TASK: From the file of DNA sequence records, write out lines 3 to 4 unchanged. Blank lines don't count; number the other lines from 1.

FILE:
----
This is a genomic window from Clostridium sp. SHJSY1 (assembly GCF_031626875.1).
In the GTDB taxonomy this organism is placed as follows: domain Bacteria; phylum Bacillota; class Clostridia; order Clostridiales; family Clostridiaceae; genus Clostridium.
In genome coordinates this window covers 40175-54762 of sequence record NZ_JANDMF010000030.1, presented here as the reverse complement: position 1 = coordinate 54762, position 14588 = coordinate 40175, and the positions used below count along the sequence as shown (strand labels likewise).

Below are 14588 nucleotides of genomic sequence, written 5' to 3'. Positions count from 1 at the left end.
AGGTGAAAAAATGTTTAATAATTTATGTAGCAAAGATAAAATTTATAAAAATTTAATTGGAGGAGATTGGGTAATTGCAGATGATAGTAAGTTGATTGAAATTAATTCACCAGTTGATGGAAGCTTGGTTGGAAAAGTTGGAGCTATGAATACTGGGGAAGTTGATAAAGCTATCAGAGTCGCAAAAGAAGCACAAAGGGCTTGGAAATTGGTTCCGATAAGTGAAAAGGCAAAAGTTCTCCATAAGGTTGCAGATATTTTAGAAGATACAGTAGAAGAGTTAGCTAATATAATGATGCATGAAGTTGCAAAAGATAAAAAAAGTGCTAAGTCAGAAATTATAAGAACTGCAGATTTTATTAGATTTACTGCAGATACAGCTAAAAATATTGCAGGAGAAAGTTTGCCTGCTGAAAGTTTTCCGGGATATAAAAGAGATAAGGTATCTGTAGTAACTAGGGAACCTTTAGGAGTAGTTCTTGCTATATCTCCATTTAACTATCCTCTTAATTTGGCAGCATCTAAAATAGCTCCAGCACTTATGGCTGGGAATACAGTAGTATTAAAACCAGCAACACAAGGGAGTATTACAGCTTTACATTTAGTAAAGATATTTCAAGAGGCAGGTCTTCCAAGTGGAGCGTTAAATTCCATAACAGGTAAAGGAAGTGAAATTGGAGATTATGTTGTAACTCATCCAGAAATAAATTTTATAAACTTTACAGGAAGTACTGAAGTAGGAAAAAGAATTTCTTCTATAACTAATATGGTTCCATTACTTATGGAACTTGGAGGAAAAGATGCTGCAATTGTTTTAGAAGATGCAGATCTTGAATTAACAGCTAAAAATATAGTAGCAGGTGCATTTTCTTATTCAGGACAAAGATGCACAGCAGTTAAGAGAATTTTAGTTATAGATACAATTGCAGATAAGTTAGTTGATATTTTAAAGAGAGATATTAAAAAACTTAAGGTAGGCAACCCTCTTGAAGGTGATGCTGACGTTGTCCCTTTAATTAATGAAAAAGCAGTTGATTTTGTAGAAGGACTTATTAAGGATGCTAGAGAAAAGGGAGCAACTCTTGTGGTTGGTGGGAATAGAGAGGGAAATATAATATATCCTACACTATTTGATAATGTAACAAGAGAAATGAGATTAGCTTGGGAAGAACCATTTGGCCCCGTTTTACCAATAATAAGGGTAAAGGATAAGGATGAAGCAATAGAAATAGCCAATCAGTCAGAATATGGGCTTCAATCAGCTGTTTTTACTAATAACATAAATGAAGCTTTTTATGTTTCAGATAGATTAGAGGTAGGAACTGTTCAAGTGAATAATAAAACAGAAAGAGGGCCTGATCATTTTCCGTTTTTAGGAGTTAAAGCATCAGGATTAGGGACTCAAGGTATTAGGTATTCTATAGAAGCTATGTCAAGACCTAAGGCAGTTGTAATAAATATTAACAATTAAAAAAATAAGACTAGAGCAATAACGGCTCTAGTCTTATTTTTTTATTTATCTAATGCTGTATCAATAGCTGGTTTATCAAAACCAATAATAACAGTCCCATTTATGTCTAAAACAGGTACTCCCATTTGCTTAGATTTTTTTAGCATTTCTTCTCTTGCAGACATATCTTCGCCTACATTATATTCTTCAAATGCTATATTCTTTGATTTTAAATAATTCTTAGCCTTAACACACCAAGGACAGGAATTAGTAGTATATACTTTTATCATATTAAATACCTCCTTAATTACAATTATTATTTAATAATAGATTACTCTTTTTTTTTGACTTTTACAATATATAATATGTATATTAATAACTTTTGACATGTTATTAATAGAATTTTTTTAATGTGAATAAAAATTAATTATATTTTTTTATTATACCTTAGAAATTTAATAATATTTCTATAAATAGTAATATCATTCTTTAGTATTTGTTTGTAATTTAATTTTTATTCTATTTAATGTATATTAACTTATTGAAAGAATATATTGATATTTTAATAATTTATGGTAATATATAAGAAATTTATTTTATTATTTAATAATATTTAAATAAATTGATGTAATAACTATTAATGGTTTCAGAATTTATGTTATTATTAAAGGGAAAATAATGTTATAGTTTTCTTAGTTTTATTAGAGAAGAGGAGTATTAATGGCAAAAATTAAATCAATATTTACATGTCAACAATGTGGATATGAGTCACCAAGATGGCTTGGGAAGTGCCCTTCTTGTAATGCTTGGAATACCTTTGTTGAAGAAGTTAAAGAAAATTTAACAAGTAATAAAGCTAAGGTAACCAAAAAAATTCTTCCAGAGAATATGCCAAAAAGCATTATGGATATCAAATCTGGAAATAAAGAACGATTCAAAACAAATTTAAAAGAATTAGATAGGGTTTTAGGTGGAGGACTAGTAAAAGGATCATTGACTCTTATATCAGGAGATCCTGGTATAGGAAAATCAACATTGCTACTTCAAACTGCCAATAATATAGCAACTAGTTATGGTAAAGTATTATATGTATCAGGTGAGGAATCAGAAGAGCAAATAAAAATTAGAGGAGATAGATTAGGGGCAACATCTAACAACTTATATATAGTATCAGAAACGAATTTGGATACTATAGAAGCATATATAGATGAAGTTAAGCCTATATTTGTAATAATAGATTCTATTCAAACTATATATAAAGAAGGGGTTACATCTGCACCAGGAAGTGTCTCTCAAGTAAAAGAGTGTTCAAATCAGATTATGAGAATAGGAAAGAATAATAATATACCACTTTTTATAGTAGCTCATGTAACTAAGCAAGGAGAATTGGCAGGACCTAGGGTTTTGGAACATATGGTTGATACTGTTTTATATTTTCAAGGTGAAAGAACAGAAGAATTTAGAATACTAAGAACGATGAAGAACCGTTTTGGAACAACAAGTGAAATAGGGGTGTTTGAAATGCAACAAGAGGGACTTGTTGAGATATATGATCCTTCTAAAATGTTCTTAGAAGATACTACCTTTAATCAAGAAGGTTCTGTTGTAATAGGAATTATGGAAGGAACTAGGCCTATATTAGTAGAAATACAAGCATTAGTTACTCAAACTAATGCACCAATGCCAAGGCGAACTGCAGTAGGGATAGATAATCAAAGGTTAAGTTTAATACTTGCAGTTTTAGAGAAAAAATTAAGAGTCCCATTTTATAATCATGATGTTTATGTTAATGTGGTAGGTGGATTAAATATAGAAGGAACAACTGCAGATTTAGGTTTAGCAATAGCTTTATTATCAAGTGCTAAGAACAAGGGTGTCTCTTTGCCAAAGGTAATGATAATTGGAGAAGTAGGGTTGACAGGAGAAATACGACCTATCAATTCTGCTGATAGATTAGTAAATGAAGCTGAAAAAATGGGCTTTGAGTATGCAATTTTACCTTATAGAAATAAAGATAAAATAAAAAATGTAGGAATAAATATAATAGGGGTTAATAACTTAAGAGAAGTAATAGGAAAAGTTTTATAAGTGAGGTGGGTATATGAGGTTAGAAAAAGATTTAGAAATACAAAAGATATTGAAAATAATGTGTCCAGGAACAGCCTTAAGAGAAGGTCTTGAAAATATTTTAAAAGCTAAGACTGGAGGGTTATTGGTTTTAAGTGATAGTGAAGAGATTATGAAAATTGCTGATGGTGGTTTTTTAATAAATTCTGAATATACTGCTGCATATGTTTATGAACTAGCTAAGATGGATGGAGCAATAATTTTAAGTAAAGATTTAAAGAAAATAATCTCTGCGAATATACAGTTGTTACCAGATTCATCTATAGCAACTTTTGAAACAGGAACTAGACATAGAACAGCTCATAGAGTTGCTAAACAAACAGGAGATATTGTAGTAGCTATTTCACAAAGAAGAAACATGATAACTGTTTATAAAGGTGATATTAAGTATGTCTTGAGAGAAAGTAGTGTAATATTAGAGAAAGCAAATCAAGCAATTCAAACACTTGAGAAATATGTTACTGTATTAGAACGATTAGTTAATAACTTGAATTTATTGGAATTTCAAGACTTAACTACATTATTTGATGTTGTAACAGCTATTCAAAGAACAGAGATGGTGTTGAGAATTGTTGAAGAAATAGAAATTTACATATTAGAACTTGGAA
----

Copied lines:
In genome coordinates this window covers 40175-54762 of sequence record NZ_JANDMF010000030.1, presented here as the reverse complement: position 1 = coordinate 54762, position 14588 = coordinate 40175, and the positions used below count along the sequence as shown (strand labels likewise).

Below are 14588 nucleotides of genomic sequence, written 5' to 3'. Positions count from 1 at the left end.